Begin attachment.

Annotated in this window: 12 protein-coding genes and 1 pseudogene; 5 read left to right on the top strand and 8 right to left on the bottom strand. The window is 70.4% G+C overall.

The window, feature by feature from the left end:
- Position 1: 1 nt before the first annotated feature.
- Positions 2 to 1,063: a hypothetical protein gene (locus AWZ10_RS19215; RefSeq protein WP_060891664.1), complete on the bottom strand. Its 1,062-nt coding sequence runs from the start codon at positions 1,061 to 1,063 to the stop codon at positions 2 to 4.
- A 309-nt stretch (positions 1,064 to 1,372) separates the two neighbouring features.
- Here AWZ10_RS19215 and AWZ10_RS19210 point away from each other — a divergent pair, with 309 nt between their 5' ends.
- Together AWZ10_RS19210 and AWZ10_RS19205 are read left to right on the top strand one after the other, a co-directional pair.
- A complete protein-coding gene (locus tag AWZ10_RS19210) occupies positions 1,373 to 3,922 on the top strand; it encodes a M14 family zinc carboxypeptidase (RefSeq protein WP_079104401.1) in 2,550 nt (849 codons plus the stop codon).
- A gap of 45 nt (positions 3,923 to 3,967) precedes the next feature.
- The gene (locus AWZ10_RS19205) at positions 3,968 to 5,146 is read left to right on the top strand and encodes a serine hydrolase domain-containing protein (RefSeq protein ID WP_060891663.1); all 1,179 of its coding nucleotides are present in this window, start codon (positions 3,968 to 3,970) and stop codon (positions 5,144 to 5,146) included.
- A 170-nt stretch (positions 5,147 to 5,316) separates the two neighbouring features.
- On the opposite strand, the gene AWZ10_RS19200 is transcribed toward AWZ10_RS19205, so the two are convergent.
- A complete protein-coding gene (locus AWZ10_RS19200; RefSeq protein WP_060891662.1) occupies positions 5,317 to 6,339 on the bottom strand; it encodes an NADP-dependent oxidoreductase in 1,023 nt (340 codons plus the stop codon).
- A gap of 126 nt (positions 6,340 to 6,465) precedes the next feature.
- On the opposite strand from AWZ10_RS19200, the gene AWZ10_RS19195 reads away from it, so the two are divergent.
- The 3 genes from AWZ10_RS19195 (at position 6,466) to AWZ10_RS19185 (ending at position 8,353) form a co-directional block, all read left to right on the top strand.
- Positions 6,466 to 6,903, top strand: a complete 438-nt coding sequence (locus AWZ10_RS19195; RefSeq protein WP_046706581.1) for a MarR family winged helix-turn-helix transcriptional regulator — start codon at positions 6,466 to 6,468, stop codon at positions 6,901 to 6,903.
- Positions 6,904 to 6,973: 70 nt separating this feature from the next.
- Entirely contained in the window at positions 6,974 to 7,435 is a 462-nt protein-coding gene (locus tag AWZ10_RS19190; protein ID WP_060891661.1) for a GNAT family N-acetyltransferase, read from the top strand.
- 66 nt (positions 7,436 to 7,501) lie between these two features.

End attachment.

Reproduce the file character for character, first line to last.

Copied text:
Annotated in this window: 12 protein-coding genes and 1 pseudogene; 5 read left to right on the top strand and 8 right to left on the bottom strand. The window is 70.4% G+C overall.

The window, feature by feature from the left end:
- Position 1: 1 nt before the first annotated feature.
- Positions 2 to 1,063: a hypothetical protein gene (locus AWZ10_RS19215; RefSeq protein WP_060891664.1), complete on the bottom strand. Its 1,062-nt coding sequence runs from the start codon at positions 1,061 to 1,063 to the stop codon at positions 2 to 4.
- A 309-nt stretch (positions 1,064 to 1,372) separates the two neighbouring features.
- Here AWZ10_RS19215 and AWZ10_RS19210 point away from each other — a divergent pair, with 309 nt between their 5' ends.
- Together AWZ10_RS19210 and AWZ10_RS19205 are read left to right on the top strand one after the other, a co-directional pair.
- A complete protein-coding gene (locus tag AWZ10_RS19210) occupies positions 1,373 to 3,922 on the top strand; it encodes a M14 family zinc carboxypeptidase (RefSeq protein WP_079104401.1) in 2,550 nt (849 codons plus the stop codon).
- A gap of 45 nt (positions 3,923 to 3,967) precedes the next feature.
- The gene (locus AWZ10_RS19205) at positions 3,968 to 5,146 is read left to right on the top strand and encodes a serine hydrolase domain-containing protein (RefSeq protein ID WP_060891663.1); all 1,179 of its coding nucleotides are present in this window, start codon (positions 3,968 to 3,970) and stop codon (positions 5,144 to 5,146) included.
- A 170-nt stretch (positions 5,147 to 5,316) separates the two neighbouring features.
- On the opposite strand, the gene AWZ10_RS19200 is transcribed toward AWZ10_RS19205, so the two are convergent.
- A complete protein-coding gene (locus AWZ10_RS19200; RefSeq protein WP_060891662.1) occupies positions 5,317 to 6,339 on the bottom strand; it encodes an NADP-dependent oxidoreductase in 1,023 nt (340 codons plus the stop codon).
- A gap of 126 nt (positions 6,340 to 6,465) precedes the next feature.
- On the opposite strand from AWZ10_RS19200, the gene AWZ10_RS19195 reads away from it, so the two are divergent.
- The 3 genes from AWZ10_RS19195 (at position 6,466) to AWZ10_RS19185 (ending at position 8,353) form a co-directional block, all read left to right on the top strand.
- Positions 6,466 to 6,903, top strand: a complete 438-nt coding sequence (locus AWZ10_RS19195; RefSeq protein WP_046706581.1) for a MarR family winged helix-turn-helix transcriptional regulator — start codon at positions 6,466 to 6,468, stop codon at positions 6,901 to 6,903.
- Positions 6,904 to 6,973: 70 nt separating this feature from the next.
- Entirely contained in the window at positions 6,974 to 7,435 is a 462-nt protein-coding gene (locus tag AWZ10_RS19190; protein ID WP_060891661.1) for a GNAT family N-acetyltransferase, read from the top strand.
- 66 nt (positions 7,436 to 7,501) lie between these two features.